Literature search and review

Using ‘Pulmonary Embolism’ and ‘Mycoplasma pneumoniae pneumonia’ with ‘pediatric’ as the keywords, relevant articles were searched in the PubMed, MEDLINE, Update, Web of Science and Embase databases. The Chinese subject heading terms used in the Wanfang, Chinese National Knowledge Infrastructure and Chongqing VIP databases were the same as those above. The inclusion criteria were as follows: i) Pediatric patients with a confirmed diagnosis of MPP and PE during the treatment process; and ii) Studies published within the last 20 years. Exclusion criteria was incomplete clinical information. Ultimately, the clinical data of 10 pediatric cases with MPP and PE were reported and their details are listed in Table III (19-26).

Table III

Details of previous studies.

Table III

Details of previous studies.

Author (year)Case no.SexAge (years) Intervala (days)Antibody to M. pneumoniaeAgglutination testD regTreatmentOutcome(Refs.)
Graw-Panzer (2009)1M135ELISA IgM (1:128)Increased D-dimer, protein S deficiency and positive ACA.Left popliteal vein embolism and PE.Heparin + warfarinRadiographic chest findings returned to normal after 3 months and the anemia resolved gradually over 5 months.(19)
Chen (2013)2F1212PA (1:160)Increased D-dimer, positive ACAThrombosis in right lower limb and PE (left lower lobe).Low-molecular- weight heparin + warfarinThe chest X-ray was almost normal at follow-up after 6 months.(20)
Brown (2008)3M616Complement binding (1:640)Positive ACA and acquired activated protein C resistance.Femoral vein embolism and PE (left lower lobe)Not mentionedAlive.(21)
Su (2012)4M617ELISA (1:128) CA (1:1,024)Increased D-dimer, positive ACA and decreased activity of plasma protein C.PE (left lower lobe)Heparin + warfarinAt the 3-month follow-up, Aca was negative, plasma protein C activity recovered and lung lesions were absorbed.(22)
Wei (2015)5M923Not mentioned (1:1,280)Increased D-dimer and positive ACA.PE (right lower lobe).Heparin + warfarinChest radiographic findings returned to normal after 3 months.(23)
Zhuo (2015)6M910PA (1:160)Increased D-dimer.PE (mainly on the right side). Low-molecular-weight heparin + warfarinDied on the eighth day after admission.(24)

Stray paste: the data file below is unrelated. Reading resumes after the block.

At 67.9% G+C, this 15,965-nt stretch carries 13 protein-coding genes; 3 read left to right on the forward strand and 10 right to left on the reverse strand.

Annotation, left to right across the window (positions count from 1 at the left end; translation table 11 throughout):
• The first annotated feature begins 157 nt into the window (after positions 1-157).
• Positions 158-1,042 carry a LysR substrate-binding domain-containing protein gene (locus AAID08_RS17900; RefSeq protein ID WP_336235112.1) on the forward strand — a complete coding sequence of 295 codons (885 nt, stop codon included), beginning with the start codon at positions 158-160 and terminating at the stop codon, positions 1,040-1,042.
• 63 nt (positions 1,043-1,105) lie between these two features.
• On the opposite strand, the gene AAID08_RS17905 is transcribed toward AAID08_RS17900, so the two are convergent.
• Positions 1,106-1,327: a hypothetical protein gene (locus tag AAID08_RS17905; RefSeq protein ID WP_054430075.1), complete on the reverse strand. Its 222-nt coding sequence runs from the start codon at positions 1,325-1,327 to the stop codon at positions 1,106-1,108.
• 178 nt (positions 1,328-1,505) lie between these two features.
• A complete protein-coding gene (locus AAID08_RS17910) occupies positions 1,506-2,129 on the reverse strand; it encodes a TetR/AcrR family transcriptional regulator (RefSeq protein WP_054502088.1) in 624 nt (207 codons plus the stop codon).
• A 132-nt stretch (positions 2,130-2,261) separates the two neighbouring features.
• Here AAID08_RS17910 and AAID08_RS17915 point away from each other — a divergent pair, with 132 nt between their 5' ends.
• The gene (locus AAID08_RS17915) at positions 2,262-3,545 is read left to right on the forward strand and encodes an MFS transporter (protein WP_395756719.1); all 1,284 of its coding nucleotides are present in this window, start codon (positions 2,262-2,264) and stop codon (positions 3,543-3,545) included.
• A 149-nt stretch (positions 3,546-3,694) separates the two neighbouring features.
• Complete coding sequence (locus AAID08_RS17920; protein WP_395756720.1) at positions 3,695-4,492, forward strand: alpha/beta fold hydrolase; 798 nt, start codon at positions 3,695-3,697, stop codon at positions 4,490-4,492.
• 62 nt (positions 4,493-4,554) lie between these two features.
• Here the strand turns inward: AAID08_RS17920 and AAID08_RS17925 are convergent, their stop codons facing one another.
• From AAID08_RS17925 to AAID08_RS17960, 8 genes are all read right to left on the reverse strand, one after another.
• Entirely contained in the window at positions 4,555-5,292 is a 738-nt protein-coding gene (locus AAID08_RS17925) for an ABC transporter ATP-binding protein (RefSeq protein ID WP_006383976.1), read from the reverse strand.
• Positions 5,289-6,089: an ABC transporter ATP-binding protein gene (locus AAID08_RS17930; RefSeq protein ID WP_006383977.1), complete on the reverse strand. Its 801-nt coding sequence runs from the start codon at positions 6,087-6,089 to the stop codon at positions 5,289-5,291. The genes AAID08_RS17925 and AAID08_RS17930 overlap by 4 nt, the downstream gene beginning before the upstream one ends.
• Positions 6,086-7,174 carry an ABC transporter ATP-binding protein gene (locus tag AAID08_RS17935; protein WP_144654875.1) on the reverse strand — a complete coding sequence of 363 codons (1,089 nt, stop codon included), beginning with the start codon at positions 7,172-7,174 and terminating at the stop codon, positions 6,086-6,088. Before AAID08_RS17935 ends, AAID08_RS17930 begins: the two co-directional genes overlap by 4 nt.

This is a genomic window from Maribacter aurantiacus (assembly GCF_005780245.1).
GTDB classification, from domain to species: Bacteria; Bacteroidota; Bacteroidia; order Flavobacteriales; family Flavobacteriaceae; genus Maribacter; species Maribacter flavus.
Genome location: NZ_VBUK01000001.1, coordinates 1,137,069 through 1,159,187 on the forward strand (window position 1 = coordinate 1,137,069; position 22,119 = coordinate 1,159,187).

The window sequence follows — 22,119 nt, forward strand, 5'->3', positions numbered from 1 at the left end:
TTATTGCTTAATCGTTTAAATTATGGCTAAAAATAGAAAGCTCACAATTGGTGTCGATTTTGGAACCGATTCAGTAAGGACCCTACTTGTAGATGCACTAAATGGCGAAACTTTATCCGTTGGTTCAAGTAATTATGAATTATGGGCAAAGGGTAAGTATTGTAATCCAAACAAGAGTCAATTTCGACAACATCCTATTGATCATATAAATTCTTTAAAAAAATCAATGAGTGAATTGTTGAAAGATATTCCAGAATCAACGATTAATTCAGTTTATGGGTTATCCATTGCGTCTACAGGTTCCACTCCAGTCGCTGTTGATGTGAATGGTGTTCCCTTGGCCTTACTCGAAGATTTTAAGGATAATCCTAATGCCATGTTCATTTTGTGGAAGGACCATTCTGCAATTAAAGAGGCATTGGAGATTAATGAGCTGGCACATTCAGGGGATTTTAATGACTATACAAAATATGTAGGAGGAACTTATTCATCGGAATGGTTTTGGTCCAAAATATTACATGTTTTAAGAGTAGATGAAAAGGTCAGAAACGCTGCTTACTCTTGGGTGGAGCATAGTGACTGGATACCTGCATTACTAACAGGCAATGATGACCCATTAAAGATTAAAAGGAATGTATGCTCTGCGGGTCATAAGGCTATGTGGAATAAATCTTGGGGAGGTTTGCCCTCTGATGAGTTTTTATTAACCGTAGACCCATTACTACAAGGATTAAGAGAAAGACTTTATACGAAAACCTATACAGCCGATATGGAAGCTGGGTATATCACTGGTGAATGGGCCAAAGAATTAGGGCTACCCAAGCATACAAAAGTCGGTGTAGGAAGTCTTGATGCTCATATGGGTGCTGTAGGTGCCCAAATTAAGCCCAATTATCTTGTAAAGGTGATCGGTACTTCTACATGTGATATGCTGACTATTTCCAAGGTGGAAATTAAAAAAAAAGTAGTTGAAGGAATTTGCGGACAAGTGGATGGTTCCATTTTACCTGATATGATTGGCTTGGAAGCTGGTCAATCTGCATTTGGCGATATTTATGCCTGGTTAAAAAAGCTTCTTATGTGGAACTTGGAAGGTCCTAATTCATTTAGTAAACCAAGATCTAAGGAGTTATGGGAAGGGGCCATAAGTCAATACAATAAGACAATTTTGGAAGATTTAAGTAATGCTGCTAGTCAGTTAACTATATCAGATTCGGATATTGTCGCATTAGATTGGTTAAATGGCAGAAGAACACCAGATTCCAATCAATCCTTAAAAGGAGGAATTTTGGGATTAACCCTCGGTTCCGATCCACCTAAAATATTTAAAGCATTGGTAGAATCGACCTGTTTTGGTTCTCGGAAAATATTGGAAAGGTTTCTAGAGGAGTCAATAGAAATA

Qin (2019)7F1014Not mentioned (1:320)Increased D-dimer, anticardiolipin IgM antibody was positive, plasma protein C/S activity was not mentioned.PE (bilateral lung).Low-molecular- weight heparin calcium + warfarinAt the 8-month follow-up, chest CT indicated old lung lesions in both lungs, segmental atelectasis of the right upper lung accompanied by bilateral lower lung filaments and a small amount of pleural lesions in the left lung.(25)
Zhang (2019)8F820ELISA (1:1,280)Increased D-dimer, the activities of antithrombin III, protein C/S were normal.Thrombosis of posterior tibial vein in both lower limbs and PE (bilateral lung).Methylprednisolone + Nadroparin calciumThe total course of treatment was 5.5 months. The lesions were absorbed.(26)
Zhang (2019)9F56ELISA (1:1,280)Increased D-dimer, the activities of antithrombin III, protein C were normal. Protein S was decreased.Thrombophlebitis of the great saphenous vein in right lower limb and PE (lower lobe in the bilateral lung).Methylprednisolone + Nadroparin calciumThe total course of treatment was 4.5 months. The lesions were absorbed.(26)

[i] aInterval refers to the duration from fever to PE. PE, pulmonary embolism; M. pneumoniae, Mycoplasma pneumoniae; ACA, anticardiolipin antibody; CA, cold agglutinin; PA, particle agglutination assay; D reg, damaged region; M, male; F, female.

These cases were aged between 6 and 13 years (median age, 9.0 years) with a male/female ratio of 5:1. The levels of M. pneumoniae antibody were significantly increased, along with a transient decrease in protein S and protein C. The lesions were located at the lower lobe close to the hilus of the lung. After receiving anti-infective and anti-coagulant treatments, 8 cases improved but 1 patient died.


Pediatric patients with critical MPP complicated with PE was rarely reported. Cases with mild PE may be asymptomatic, while severe cases may suffer from pulmonary arterial hypertension, unstable hemodynamics or even sudden death (27,28). The common symptoms include shortness of breath, chest pain and even dyspnea (19-26). Missed diagnosis may occur if young pediatric patients are not able to properly describe their symptoms. Therefore, if PE is not discovered in a timely manner, the anti-coagulation treatment is delayed and the disease may progress into acute pulmonary infarction or even death. When encountering pediatric cases with MPP, the patient or the parents should be asked whether there is a family history of protein C/protein S deficiency, recent history of surgeries or presence of congenital vascular malformation, so as to preliminarily assess the risk of PE. In the present study, evaluation at the early stage of admission indicated a low risk of thrombosis in all cases. However, their symptoms kept on deteriorating during the treatment and chest radiological examination indicated poor recovery. In combination with laboratory tests and chest radiological examination, the diagnosis of PE was confirmed and the standard treatment was provided.

For such pediatric cases, physicians should begin early dynamic monitoring and examination, which may be able to effectively control disease progression, reduce surgical rates and mortality. However, with the current technological standards available, it is still limited to perform the interventional treatment and implement thrombolysis therapy for young pediatric patients with PE. More work, such as a more appropriate design using more sophisticated instruments, still needs to be done to overcome this deficiency in the future.